"I bet you are. Now you know why you don't fucking steal cows," Bucky said. "Go, go tell her, not me."
They scrambled off, and Bucky gave himself a couple of breaths.
Sending the thieves back your way he texted Nobomi. Cows are at my place. You wouldn't believe what the hell I just did.
She texted back, I would. I took video.
He looked up and around, then waved to the little camera drone floating overhead.
Impuku decided he didn't really want to move from where he'd finally ended up, so it took Bucky about fifteen minutes of wrestling with him to get his ass in gear. By the time he crested the ridge, Steve was emerging from the trees, leading the children and most of the goats. Steve the Goat, knowing no fear, was in amongst the cows, roaring and pawing the dirt, challenging all of them to a fight.
Impuku, who was clearly completely done with this nonsense, picked his way delicately over the broken timbers of his former pen, not to mention that of the goats as well, and went down to the lake for a wallow. Bucky put the kids inside his farmhouse and then went out to look over the cows with Steve.
"You're the farmer," Steve said, hands on his hips. A cow was eyeballing him skeptically. "What the hell do we do with a herd of cattle?"
"Barbecue," Bucky said, with such conviction that Steve did a double take before bursting into laughter.
Nobomi came over the ridge later that morning, the first time she'd done so since Bucky had moved in. She came on hoverbike with a couple of farmhands on horseback, all of them carrying posts that, when driven into the ground, formed a temporary but sturdy force-field fence around the herd until they could ride them back to her farm.
"Oof, my back," she announced, sliding off the bike once she was done supervising the penning. Bucky had brought a table outside, along with his benches and chair; now he was busy laying out cheese, leftovers, and hastily-made biscuits for breakfast as the children crowded around eagerly. One cow hadn't survived Impuku's charge, and the farmhands were trussing it for roasting on a massive bonfire, so Bucky's assessment of barbecue hadn't been entirely a joke.
"Have a seat," Bucky said, kicking out the chair for her and loading a plate with biscuits, goat butter, and honey. She accepted it with a smile and lowered herself stiffly into the chair while Steve poured the coffee.
"I can't exactly wave a hand and control the cattle," she said, sipping coffee, "but I still want to apologize. I should have given those kids a better telling-off before they tried rustling my cows."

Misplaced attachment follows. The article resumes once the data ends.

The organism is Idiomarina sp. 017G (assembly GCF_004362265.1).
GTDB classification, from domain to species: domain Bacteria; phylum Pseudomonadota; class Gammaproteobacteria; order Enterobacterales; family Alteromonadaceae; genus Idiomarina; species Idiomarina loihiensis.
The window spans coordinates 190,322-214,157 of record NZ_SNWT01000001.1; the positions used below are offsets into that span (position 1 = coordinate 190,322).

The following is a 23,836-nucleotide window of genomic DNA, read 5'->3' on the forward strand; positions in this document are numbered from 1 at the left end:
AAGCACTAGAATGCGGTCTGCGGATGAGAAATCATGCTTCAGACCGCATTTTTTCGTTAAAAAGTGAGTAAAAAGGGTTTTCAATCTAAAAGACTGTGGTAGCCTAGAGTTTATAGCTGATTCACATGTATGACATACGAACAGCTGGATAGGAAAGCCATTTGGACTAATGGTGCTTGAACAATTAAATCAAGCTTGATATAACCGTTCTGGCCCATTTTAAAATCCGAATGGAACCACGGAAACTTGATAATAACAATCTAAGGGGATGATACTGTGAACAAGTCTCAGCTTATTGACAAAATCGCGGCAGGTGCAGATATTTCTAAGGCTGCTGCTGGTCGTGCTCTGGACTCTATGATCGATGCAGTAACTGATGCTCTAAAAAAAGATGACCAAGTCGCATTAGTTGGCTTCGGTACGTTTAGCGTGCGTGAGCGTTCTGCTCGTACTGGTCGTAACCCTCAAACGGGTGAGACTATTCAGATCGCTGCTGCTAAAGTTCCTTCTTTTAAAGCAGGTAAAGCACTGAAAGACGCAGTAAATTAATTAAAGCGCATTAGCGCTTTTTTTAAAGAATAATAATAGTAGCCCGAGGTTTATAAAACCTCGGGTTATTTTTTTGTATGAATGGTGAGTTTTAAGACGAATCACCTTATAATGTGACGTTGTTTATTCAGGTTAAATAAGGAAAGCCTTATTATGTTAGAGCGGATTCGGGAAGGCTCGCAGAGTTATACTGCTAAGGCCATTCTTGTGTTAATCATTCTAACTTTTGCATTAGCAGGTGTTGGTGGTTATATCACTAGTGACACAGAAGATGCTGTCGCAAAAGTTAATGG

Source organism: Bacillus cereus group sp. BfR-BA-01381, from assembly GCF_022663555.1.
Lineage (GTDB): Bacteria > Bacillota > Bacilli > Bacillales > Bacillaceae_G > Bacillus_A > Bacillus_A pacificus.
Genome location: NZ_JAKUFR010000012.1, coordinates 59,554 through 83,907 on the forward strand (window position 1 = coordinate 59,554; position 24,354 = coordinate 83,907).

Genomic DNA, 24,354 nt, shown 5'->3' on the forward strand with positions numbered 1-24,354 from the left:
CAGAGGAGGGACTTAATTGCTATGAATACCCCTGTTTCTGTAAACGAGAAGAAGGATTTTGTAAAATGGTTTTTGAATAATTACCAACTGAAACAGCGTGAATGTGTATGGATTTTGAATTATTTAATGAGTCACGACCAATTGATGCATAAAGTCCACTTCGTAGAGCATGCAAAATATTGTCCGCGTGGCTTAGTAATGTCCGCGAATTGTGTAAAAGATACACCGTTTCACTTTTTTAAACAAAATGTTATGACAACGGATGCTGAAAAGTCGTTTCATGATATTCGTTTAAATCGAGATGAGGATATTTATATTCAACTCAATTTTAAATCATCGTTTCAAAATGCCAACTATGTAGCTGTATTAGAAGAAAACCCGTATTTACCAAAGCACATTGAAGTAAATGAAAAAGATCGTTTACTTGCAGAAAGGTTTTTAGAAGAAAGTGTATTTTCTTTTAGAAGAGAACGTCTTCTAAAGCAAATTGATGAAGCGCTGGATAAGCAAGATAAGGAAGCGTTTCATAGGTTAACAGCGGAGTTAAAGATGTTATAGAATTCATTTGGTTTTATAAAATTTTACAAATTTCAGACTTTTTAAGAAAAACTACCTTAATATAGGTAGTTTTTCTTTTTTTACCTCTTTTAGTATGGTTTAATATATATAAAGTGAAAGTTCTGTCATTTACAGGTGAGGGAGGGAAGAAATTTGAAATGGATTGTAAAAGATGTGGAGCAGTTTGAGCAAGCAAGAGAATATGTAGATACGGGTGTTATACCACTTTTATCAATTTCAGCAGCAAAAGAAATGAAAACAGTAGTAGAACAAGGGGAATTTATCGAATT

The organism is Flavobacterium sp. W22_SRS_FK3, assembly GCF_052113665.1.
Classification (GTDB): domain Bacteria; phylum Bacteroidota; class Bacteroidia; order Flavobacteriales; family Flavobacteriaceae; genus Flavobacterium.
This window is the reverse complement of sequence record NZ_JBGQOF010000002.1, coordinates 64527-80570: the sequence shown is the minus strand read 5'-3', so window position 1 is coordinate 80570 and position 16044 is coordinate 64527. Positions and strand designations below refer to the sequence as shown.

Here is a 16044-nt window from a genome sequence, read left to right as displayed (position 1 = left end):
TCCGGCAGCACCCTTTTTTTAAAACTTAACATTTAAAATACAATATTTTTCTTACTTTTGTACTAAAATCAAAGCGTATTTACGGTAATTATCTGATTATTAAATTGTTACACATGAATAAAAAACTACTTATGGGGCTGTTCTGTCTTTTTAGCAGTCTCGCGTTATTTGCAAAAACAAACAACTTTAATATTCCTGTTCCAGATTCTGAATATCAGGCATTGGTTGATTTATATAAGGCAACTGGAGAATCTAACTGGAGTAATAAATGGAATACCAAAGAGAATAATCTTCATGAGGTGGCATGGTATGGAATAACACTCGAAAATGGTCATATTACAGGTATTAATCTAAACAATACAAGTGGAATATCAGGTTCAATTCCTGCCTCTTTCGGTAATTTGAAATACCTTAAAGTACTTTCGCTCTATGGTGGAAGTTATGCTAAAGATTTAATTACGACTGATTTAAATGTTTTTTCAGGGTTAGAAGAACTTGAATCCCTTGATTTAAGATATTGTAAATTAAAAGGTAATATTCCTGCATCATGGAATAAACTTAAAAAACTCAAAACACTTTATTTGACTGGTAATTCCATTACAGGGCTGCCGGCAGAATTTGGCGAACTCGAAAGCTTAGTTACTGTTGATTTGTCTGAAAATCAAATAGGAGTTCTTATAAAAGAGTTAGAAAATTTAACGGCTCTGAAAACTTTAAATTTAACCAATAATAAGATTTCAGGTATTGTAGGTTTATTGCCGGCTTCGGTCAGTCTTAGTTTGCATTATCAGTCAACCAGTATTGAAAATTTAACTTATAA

"Not necessary -- and not your fault," Bucky said. "The two I grabbed, were they the only rustlers?"
"No, there were three more, but they were behind the cows, not in front, and I dealt with them," Nobomi said severely. "I think we'll have put paid to the idea of rites of passage involving other peoples' livestock. They'll be by tomorrow to help you rebuild the goat pens, or feel my wrath if they don't."
"Well, kids," Bucky said awkwardly, thinking of the trouble he and Steve used to get up to.
"I suppose we should be glad it was only the pens and nothing worse," Nobomi said. Steve split his biscuit open and began making some kind of terrible sandwich with peanut butter, cheese, leftover ham from the previous night's dinner, and honey.
"You know what you should get?" Steve asked Bucky. "Next harvest when you've got some change in your pocket, get a couple of pigs. You could feed 'em on peanuts, they like peanuts, right?" he asked Nobomi.
"You just want smoked ham and bacon," she told him.
"Well, yeah," Steve replied, and Nobomi laughed. Bucky scooped up some cheese with half a biscuit and drizzled honey over it.
Nobomi and Steve were bickering about something to do with pigs and their return on investment; behind them, the bonfire had been lit and the cow was about to start roasting. The kids were elbowing each other and throwing food when they thought he wasn't looking, and the goats were climbing Impuku, playing king-of-the-castle. The cows had, at least, churned up the peanut field on their way through, so he could get to planting soon, taking advantage of Wakanda's continual balmy growing-season weather. The sun was shining, his pantry was full of food, and his home was safe.
It couldn't last. Not just that Steve would have to go back to his new team, or that the sun wouldn't shine always, or that he'd have to plant and harvest again, which was hard work. He wouldn't be able to hold onto this life forever. There would be a fight, there was always a fight, and he'd get the call to join, if not from Steve or T'Challa then from his own conscience. Someday Shuri would come down the road with an arm for him and he wouldn't say no.
But for now he'd hold onto this, and for as long as he could. And when the fight did come, at least there would be this place in the sun, this moment, to keep in his mind, a memory that wouldn't be taken from him again.